On UCalgaryBlogs, I'd modified the adminbar to include a link to the current site's dashboard if a person was logged in, making it easy to get to the members-only side of WordPress without having to go through My Blogs and finding the right blog, then mousing over the pop-out "Dashboard" link. Most people never found that, and it's not very intuitive.
So, I hacked in a hard-coded link to Dashboard in
bp-core-adminbar.php. This worked, but meant I had to remember to re-hack the file after running a BuddyPress update. I forgot to do that right after I ran the last upgrade, and got emails from users asking WTF?
I decided to figure out the best way to add in the Dashboard link without hacking the actual plugin files. Turns out, it's drop-dead simple. Yay, WordPress.
/wp-content/plugins/ directory, create a file called
bp-custom.php (if it's not there already), and drop this code into it:
Dashboard'; } } add_action('bp_adminbar_menus', 'custom_adminbar_dashboard_button', 1); ?>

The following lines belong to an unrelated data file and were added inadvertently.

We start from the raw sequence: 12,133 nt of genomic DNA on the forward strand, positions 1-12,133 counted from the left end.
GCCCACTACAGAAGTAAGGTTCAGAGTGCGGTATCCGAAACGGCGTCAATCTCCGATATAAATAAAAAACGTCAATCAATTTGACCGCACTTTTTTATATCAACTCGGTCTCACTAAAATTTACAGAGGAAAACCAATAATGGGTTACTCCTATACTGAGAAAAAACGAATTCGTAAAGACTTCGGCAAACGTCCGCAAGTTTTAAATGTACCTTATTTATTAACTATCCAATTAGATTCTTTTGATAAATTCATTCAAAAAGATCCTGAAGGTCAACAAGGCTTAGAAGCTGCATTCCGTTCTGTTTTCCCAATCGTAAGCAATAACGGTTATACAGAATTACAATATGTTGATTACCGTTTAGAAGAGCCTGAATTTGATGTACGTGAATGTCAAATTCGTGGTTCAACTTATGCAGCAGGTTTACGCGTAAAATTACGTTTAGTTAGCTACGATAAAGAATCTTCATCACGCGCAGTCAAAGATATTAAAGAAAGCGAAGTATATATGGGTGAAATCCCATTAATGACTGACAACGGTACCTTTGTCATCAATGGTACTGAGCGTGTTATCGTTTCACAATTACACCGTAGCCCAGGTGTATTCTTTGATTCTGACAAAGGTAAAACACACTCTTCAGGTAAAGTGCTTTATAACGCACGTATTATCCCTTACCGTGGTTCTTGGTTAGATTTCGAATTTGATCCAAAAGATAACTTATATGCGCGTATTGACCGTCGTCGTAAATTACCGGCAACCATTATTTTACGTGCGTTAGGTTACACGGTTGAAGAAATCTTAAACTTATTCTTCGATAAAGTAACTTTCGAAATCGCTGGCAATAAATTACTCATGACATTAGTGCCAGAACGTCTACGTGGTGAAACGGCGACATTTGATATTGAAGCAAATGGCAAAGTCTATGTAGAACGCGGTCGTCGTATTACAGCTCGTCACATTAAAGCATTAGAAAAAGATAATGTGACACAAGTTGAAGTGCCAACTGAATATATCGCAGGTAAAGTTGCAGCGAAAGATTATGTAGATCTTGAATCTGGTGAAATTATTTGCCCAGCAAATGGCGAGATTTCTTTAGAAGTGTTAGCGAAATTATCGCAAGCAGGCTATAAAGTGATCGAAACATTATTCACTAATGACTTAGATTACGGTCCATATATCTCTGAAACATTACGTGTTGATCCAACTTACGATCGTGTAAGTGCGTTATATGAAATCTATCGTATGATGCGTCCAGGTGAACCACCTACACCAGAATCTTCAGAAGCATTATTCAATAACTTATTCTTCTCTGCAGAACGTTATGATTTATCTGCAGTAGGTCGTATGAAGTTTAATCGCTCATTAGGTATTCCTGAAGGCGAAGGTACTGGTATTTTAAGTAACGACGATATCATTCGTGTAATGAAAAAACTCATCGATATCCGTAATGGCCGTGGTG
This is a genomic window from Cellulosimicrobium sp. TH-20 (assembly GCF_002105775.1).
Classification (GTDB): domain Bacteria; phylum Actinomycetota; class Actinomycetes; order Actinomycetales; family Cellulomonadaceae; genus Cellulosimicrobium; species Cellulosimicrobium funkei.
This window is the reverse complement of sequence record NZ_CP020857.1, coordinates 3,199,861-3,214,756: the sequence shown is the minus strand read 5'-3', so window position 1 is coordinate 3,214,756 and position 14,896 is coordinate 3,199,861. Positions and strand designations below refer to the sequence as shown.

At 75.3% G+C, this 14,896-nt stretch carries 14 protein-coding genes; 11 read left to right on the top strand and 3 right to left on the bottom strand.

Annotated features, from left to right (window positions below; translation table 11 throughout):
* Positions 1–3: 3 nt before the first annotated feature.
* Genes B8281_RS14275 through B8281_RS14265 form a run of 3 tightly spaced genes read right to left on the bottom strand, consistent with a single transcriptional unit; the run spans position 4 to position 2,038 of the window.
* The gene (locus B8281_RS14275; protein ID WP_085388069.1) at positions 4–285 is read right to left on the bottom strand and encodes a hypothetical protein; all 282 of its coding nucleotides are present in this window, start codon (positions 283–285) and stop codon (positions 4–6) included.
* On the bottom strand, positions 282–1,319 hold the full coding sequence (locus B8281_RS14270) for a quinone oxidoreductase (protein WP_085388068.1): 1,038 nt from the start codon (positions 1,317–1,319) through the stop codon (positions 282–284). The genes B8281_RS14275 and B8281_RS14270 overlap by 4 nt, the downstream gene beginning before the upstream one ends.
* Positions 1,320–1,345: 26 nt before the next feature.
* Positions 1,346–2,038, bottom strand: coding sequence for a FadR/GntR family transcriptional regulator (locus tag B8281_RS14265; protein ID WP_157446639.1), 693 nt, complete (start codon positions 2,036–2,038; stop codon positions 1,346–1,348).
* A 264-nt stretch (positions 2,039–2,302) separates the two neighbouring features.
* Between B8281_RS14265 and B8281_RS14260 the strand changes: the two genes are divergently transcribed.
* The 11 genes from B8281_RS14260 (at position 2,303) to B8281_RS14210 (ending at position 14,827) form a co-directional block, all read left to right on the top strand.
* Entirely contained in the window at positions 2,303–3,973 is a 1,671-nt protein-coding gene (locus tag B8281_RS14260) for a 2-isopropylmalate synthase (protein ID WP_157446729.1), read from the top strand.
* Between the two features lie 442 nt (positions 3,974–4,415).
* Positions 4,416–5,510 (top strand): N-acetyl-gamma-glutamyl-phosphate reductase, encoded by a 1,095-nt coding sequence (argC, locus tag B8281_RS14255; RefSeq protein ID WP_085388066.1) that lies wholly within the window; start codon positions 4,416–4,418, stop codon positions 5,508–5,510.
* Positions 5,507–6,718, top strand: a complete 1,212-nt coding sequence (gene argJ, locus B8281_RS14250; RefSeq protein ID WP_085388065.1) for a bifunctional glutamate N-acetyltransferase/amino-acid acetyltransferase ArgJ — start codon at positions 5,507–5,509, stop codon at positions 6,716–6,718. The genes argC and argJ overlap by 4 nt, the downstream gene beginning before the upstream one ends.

When in place, your BuddyPress adminbar will look something like this:
Yes, I know I should do something to properly detect user levels and privileges, rather than just providing the Dashboard link all willie-nillie to anyone that's logged in, but the link itself just provides access to whatever Dashboard features the user is allowed to see, so there's no security risk. Better to just say that a user can see the Dashboard for any site they're logged into, and let WordPress deal with restricting access properly.
I should also deal with the possibility of WPMU being configured as a subdirectory vs. subdomain (the
/wp-admin/ link will bork if you're using subdirectories - better to use the real code to sniff out the base url of the current site...)